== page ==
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Molecular characterisation of the commercially important Agathosma species

dc.contributor.advisorGroenewald, J-H.
dc.contributor.advisorDreyer, L. L.
dc.contributor.authorHusselmann, Lizex H. H.
dc.contributor.otherUniversity of Stellenbosch. Faculty of Agrisciences. Dept. of Genetics. Institute for Plant Biotechnology (IPB)
dc.date.accessioned2006-10-11T09:33:12Zen_ZA
dc.date.accessioned2010-06-01T09:05:26Z
dc.date.available2006-10-11T09:33:12Zen_ZA
dc.date.available2010-06-01T09:05:26Z
dc.date.issued2006-03
dc.identifier.urihttp://hdl.handle.net/10019.1/3068
dc.descriptionThesis (MSc (Plant Biotechnology))--University of Stellenbosch, 2006.
dc.description.abstractThe development of a reliable and reproducible method for the genetic characterisation and identification of the commercially important Agathosma species was investigated. Previous research attempts aimed at developing a reliable and reproducible method of identifying these Agathosma species failed, mostly because these studies were based on phenotypic traits and these methods were therefore influenced by environmental factors. In this study amplified fragment length polymorphisms (AFLPs) were successfully used to quantify the genetic variation between the Agathosma species and as a result three distinct groups could be identified. The data obtained were elaborated with the Dice genetic similarity coefficient, and analysed using different clustering methods and Principle Coordinate Analysis (PCoA). Cluster analysis of the genotypes revealed an overall genetic similarity between the populations of between 0.85 and 0.99. The AFLP-based dendrogram divided the populations into three major groups: (1) the A. serratifolia and A. crenulata populations, (2) the putative hybrid, A. betulina X A crenulata populations, and (3) the A. betulina populations, confirming that this technique can be used to identify species. The question of hybridisation was also clarified by the results of the PCoA, confirming that the putative hybrid is not genetically intermediately spread between the A. crenulata and A. betulina populations, and that it is genetically very similar to A. betulina. The putative hybrid can therefore rather be viewed as a genetically distinct ecological variant of A. betulina. As the AFLP technique cannot be directly applied in large-scale, routine investigations due to its high cost and complicated technology, the development of polymerase chain reaction (PCR)-based molecular markers, able to accurately identify the species, was undertaken. Due to the superior quality of A. betulina oil, the development of such markers is especially critical for this species. Several species-specific AFLP markers were identified, converted to sequence characterised amplified regions (SCARs) and ultimately single nucleotide polymorphisms (SNPs) were characterised. The developed SCARs were unable to distinguish between the species. The conversion of AFLP fragments to SCARs is problematic due to multiple fragments being amplified with the AFLP fragment of interest. The diagnostic feature of the SNP-based markers was not sensitive enough, since this technique could not distinguish between the A. betulina and A. crenulata and/or the putative hybrid populations. The SNPs that were characterised were found not to be species-specific; they were only specific to the particular clone. Although a quick and robust marker specific for A. betulina has not yet been developed, this study sets the stage for future genetic studies on Agathosma species. Such a marker, or set of markers, would be an invaluable contribution to a blooming buchu oil industry.en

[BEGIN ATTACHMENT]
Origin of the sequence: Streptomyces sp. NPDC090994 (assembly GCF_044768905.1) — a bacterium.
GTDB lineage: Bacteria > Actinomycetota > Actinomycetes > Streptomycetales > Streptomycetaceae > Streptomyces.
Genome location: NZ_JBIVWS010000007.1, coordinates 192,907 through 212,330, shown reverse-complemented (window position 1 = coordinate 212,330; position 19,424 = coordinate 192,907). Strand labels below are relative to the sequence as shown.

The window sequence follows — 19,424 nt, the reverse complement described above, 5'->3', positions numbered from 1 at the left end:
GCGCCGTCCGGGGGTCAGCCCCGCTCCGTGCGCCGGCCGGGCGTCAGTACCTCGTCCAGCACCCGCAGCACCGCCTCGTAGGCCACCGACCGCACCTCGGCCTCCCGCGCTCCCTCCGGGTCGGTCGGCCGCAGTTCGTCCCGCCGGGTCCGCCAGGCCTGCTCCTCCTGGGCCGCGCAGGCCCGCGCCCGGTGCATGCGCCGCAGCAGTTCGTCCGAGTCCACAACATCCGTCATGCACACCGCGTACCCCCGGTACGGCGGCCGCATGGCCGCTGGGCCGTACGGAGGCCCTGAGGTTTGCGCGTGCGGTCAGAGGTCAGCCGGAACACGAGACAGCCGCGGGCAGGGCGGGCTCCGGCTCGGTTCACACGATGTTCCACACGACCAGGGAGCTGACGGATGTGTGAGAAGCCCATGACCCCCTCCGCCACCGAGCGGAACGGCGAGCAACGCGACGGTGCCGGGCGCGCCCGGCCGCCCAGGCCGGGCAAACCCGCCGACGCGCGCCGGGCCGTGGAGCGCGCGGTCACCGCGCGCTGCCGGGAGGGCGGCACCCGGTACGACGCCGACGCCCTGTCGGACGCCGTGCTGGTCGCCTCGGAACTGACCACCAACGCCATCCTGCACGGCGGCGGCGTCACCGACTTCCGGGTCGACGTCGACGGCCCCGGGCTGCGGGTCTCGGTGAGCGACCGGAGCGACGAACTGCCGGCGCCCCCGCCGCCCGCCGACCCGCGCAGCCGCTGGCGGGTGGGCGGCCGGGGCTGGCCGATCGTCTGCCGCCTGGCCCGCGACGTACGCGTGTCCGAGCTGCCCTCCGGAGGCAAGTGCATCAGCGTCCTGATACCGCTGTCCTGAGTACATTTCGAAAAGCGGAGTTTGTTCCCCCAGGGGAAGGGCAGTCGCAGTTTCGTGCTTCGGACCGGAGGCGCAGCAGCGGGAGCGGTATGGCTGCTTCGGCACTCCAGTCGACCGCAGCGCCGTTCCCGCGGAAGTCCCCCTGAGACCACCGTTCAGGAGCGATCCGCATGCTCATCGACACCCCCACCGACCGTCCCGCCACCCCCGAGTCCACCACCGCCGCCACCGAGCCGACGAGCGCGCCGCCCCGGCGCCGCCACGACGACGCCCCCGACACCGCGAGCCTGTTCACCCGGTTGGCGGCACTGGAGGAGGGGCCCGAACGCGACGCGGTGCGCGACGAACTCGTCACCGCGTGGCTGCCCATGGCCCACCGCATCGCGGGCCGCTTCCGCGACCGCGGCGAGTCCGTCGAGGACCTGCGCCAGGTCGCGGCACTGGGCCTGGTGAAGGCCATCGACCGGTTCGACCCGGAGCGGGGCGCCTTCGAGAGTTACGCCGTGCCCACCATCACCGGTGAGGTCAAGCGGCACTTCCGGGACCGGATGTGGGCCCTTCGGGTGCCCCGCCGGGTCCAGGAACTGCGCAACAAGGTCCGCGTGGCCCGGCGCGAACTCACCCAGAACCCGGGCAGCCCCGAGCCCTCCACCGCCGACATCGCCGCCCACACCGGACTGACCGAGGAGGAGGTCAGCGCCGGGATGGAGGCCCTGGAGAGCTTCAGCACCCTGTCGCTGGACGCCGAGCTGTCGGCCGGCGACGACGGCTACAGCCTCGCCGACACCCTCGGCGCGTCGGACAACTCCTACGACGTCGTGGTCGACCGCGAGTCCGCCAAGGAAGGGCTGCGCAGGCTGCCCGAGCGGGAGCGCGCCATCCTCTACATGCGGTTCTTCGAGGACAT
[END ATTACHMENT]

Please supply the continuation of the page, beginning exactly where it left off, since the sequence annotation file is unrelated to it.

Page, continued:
dc.format.extent1208726 bytesen_ZA
dc.format.mimetypeapplication/pdfen_ZA
dc.language.isoen
dc.publisherStellenbosch : University of Stellenbosch
dc.subjectDissertations -- Plant biotechnologyen
dc.subjectTheses -- Plant biotechnologyen
dc.subjectMedicinal plants -- South Africaen
dc.subjectBuchu -- Molecular geneticsen
dc.subjectAgathosma -- Molecular geneticsen
dc.titleMolecular characterisation of the commercially important Agathosma speciesen
dc.typeThesis
dc.rights.holderUniversity of Stellenbosch


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